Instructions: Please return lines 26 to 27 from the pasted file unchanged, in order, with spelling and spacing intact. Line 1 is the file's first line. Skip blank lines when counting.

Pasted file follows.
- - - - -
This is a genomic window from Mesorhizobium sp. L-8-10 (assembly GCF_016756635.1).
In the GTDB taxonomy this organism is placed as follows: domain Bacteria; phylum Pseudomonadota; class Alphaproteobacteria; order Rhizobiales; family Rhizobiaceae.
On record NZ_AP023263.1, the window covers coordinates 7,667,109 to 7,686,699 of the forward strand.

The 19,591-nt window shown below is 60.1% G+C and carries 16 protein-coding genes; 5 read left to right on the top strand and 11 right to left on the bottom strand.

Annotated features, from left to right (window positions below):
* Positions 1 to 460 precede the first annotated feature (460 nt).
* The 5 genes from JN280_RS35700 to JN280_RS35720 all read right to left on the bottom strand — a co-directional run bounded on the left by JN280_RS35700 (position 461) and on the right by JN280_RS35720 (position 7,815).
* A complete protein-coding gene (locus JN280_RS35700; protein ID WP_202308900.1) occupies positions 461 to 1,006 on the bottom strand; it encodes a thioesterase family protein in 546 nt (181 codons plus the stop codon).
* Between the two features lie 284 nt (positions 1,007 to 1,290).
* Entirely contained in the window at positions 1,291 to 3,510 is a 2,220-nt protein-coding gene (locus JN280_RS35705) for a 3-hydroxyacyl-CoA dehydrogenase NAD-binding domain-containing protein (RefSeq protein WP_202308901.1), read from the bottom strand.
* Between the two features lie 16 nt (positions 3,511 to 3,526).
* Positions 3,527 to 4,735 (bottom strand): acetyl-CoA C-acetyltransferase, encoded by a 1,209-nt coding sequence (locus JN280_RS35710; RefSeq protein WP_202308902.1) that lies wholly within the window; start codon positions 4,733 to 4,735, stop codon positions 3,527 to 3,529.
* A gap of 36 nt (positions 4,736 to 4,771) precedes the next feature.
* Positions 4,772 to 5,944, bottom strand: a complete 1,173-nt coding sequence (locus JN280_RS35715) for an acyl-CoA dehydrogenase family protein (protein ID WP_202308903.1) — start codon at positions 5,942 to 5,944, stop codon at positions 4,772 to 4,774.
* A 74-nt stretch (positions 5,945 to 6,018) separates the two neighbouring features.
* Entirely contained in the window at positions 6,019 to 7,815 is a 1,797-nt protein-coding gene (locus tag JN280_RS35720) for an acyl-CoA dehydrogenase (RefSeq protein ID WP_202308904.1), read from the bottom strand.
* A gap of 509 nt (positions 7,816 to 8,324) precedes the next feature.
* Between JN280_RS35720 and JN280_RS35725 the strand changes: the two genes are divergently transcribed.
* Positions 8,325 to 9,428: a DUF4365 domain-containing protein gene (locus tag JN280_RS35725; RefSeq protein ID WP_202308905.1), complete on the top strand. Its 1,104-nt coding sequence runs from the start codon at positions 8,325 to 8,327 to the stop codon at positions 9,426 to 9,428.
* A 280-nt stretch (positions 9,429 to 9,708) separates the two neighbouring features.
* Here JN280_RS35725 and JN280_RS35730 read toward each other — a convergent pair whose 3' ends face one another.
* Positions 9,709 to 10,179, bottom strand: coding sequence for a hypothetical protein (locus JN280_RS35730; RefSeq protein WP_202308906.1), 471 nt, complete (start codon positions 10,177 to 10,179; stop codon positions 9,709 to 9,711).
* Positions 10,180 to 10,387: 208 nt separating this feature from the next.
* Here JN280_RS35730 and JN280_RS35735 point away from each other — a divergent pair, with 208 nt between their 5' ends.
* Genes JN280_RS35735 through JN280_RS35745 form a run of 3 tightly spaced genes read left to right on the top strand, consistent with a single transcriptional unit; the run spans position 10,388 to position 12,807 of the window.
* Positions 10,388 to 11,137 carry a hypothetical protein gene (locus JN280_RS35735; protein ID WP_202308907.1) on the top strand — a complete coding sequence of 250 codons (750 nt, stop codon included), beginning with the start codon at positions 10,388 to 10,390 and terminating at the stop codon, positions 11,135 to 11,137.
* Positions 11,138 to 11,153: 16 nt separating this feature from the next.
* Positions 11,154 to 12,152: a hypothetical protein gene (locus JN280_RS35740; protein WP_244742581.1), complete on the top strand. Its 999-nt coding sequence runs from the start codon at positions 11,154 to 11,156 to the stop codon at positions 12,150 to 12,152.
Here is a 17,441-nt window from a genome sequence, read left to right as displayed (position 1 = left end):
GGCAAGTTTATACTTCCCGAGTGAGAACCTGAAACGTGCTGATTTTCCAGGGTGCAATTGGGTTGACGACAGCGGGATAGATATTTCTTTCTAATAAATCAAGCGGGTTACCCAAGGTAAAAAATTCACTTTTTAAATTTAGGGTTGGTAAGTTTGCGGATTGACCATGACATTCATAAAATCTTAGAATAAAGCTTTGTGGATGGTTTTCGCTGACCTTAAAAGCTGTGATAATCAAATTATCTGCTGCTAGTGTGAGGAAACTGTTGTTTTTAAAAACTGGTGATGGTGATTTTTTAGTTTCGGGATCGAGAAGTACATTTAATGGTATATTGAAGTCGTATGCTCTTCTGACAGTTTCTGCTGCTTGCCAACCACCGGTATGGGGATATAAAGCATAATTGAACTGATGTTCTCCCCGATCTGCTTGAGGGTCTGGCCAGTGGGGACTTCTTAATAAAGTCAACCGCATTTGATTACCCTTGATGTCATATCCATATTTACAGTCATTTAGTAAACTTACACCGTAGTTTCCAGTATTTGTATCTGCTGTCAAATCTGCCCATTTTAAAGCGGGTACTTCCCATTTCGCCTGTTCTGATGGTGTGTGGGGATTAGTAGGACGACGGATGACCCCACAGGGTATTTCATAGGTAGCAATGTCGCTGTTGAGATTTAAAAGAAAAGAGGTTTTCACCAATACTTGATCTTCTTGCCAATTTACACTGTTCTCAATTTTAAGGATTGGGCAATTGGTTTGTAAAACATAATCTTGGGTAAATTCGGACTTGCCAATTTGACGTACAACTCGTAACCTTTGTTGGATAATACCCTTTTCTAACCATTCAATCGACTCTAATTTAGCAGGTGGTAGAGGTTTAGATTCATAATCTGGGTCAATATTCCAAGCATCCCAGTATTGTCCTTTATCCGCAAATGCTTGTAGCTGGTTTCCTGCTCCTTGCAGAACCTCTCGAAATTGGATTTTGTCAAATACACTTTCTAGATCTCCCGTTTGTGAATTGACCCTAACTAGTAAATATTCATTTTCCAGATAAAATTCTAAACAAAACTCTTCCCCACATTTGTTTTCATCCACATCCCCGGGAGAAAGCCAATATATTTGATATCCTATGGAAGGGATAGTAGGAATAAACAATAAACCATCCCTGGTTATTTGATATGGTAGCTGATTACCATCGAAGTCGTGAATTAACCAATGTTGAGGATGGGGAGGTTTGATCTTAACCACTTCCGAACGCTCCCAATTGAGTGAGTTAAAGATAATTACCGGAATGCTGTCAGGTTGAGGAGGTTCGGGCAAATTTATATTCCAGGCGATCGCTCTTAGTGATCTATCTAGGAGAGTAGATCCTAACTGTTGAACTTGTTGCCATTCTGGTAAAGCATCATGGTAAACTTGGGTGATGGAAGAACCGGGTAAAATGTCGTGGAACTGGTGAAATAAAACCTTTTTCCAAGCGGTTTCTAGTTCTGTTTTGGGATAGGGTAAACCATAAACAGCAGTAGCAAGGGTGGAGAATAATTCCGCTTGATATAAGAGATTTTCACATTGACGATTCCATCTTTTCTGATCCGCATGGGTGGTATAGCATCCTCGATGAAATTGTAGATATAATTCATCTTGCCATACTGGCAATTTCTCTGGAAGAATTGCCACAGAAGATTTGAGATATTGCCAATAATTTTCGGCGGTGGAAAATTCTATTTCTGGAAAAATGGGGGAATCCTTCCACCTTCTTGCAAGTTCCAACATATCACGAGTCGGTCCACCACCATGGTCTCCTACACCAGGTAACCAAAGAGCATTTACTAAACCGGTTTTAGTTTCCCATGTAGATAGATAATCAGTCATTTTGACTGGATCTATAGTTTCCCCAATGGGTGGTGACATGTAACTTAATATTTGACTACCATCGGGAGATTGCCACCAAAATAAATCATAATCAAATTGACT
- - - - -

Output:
* Positions 10,388 to 11,137 carry a hypothetical protein gene (locus JN280_RS35735; protein ID WP_202308907.1) on the top strand — a complete coding sequence of 250 codons (750 nt, stop codon included), beginning with the start codon at positions 10,388 to 10,390 and terminating at the stop codon, positions 11,135 to 11,137.
* Positions 11,138 to 11,153: 16 nt separating this feature from the next.